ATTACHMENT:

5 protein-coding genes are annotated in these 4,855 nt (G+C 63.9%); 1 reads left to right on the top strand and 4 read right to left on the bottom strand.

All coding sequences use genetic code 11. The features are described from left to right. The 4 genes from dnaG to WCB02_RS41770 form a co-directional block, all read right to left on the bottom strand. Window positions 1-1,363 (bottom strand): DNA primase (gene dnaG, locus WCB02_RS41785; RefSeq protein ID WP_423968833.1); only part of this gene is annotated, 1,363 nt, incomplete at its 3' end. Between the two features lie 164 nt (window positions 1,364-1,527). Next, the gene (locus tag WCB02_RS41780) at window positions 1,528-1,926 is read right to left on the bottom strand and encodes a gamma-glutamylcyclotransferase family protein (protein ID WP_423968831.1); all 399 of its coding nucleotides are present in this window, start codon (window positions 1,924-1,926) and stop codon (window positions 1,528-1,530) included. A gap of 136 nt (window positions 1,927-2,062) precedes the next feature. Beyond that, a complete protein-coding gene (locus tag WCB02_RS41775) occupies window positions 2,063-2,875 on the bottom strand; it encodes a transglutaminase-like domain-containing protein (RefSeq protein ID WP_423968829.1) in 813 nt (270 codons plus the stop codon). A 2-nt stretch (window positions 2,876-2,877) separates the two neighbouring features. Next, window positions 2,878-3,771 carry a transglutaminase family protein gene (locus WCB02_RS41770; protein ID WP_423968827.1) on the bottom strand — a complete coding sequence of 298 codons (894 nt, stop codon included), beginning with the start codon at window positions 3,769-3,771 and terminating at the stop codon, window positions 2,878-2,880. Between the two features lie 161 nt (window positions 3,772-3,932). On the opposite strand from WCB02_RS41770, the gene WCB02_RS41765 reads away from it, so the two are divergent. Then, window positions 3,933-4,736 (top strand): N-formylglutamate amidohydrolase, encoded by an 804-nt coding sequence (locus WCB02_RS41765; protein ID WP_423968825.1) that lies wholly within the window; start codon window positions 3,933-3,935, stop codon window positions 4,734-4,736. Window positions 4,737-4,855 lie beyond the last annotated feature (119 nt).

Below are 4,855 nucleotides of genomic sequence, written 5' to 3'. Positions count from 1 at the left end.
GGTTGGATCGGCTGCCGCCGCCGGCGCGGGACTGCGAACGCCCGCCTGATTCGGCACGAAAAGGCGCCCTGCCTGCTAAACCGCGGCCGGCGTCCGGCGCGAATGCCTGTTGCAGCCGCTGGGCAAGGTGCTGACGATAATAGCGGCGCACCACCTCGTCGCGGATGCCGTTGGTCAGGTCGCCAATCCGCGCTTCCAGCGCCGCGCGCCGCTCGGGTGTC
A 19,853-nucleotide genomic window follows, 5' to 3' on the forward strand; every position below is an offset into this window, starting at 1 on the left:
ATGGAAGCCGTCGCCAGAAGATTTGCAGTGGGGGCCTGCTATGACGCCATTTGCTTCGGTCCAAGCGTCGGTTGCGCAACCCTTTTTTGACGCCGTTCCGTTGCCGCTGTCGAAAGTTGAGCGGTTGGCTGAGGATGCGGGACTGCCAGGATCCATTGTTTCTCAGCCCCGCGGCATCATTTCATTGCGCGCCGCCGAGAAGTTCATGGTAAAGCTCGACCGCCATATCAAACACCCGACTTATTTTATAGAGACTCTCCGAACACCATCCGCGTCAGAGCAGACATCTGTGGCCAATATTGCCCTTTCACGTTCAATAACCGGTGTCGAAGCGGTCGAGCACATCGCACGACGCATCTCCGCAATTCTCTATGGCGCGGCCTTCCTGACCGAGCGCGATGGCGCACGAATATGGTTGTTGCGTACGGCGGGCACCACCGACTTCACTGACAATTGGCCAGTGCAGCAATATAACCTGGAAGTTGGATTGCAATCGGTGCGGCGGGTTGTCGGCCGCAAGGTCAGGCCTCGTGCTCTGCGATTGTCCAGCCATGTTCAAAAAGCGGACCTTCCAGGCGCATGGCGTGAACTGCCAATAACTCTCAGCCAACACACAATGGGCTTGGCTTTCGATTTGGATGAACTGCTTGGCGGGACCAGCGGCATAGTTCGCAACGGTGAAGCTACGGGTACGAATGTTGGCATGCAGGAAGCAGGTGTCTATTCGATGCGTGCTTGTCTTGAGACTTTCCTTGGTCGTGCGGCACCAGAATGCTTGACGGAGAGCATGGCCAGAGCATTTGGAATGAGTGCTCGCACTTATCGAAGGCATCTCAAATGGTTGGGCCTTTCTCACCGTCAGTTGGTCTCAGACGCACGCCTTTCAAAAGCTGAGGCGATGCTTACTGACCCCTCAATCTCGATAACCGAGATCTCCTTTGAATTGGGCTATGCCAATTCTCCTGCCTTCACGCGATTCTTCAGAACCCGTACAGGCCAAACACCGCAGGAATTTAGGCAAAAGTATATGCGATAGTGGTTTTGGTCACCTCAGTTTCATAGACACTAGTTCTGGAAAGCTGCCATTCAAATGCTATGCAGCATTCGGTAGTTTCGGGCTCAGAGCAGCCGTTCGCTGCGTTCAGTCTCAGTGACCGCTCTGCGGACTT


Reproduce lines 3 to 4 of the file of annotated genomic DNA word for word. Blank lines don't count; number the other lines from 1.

Below are 4,855 nucleotides of genomic sequence, written 5' to 3'. Positions count from 1 at the left end.
GGTTGGATCGGCTGCCGCCGCCGGCGCGGGACTGCGAACGCCCGCCTGATTCGGCACGAAAAGGCGCCCTGCCTGCTAAACCGCGGCCGGCGTCCGGCGCGAATGCCTGTTGCAGCCGCTGGGCAAGGTGCTGACGATAATAGCGGCGCACCACCTCGTCGCGGATGCCGTTGGTCAGGTCGCCAATCCGCGCTTCCAGCGCCGCGCGCCGCTCGGGTGTC